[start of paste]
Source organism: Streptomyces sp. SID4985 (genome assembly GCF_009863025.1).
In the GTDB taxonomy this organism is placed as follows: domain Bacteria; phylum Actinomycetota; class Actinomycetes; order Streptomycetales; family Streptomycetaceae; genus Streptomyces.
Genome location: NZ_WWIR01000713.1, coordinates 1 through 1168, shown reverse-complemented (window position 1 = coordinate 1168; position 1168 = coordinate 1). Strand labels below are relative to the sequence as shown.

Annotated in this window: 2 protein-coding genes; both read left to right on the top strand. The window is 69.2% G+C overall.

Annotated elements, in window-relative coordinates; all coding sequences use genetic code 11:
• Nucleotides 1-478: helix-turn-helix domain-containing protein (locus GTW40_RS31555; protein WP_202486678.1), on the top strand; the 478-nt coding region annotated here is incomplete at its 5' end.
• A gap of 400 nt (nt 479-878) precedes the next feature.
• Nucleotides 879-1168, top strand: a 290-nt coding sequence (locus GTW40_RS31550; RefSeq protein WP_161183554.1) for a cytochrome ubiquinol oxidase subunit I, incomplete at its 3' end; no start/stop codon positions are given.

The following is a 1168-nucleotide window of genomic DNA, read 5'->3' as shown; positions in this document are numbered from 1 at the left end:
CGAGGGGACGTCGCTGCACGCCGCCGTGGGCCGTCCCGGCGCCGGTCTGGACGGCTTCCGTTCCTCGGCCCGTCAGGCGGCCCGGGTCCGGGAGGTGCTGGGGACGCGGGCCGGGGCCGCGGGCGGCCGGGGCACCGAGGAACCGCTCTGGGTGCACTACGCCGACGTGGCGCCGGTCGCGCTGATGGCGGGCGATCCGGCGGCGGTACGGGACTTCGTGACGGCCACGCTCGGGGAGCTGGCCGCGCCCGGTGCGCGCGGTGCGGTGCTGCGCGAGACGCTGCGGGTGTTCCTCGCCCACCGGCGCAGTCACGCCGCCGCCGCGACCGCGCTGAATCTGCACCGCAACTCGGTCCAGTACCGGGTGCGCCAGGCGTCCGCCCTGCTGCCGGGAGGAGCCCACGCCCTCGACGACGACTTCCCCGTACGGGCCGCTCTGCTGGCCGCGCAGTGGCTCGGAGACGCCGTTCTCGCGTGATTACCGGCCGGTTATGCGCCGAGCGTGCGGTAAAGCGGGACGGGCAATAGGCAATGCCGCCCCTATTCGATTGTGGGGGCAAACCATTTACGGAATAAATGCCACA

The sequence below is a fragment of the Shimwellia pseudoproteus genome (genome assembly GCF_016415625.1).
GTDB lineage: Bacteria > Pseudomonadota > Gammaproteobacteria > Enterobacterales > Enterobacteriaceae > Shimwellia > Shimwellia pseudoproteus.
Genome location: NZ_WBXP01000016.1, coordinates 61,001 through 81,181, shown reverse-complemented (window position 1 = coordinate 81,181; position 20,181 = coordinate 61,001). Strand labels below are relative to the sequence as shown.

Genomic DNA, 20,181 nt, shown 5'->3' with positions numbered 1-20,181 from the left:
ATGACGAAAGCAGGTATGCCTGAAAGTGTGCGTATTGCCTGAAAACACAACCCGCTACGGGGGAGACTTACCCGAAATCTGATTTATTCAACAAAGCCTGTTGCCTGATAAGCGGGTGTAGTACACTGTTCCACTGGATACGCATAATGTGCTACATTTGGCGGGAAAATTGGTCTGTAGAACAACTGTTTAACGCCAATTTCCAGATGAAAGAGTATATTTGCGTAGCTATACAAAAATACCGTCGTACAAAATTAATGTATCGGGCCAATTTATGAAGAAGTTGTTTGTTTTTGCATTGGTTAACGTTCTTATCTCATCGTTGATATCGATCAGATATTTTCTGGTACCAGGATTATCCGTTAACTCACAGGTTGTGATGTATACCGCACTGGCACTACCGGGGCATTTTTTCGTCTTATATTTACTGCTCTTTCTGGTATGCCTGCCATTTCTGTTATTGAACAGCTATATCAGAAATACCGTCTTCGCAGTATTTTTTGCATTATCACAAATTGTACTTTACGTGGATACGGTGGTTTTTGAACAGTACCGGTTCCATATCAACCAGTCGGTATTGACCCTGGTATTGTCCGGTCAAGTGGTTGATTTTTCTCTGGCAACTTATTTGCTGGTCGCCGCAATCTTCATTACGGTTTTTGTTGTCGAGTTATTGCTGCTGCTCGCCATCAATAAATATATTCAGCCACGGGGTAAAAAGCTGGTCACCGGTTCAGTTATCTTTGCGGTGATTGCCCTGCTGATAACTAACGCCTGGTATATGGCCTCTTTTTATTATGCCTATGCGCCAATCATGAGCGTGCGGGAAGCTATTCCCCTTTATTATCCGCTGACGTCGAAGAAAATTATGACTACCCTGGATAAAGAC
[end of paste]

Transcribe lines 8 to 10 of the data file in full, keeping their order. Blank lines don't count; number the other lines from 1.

• Nucleotides 879-1168, top strand: a 290-nt coding sequence (locus GTW40_RS31550; RefSeq protein WP_161183554.1) for a cytochrome ubiquinol oxidase subunit I, incomplete at its 3' end; no start/stop codon positions are given.

The following is a 1168-nucleotide window of genomic DNA, read 5'->3' as shown; positions in this document are numbered from 1 at the left end:
CGAGGGGACGTCGCTGCACGCCGCCGTGGGCCGTCCCGGCGCCGGTCTGGACGGCTTCCGTTCCTCGGCCCGTCAGGCGGCCCGGGTCCGGGAGGTGCTGGGGACGCGGGCCGGGGCCGCGGGCGGCCGGGGCACCGAGGAACCGCTCTGGGTGCACTACGCCGACGTGGCGCCGGTCGCGCTGATGGCGGGCGATCCGGCGGCGGTACGGGACTTCGTGACGGCCACGCTCGGGGAGCTGGCCGCGCCCGGTGCGCGCGGTGCGGTGCTGCGCGAGACGCTGCGGGTGTTCCTCGCCCACCGGCGCAGTCACGCCGCCGCCGCGACCGCGCTGAATCTGCACCGCAACTCGGTCCAGTACCGGGTGCGCCAGGCGTCCGCCCTGCTGCCGGGAGGAGCCCACGCCCTCGACGACGACTTCCCCGTACGGGCCGCTCTGCTGGCCGCGCAGTGGCTCGGAGACGCCGTTCTCGCGTGATTACCGGCCGGTTATGCGCCGAGCGTGCGGTAAAGCGGGACGGGCAATAGGCAATGCCGCCCCTATTCGATTGTGGGGGCAAACCATTTACGGAATAAATGCCACA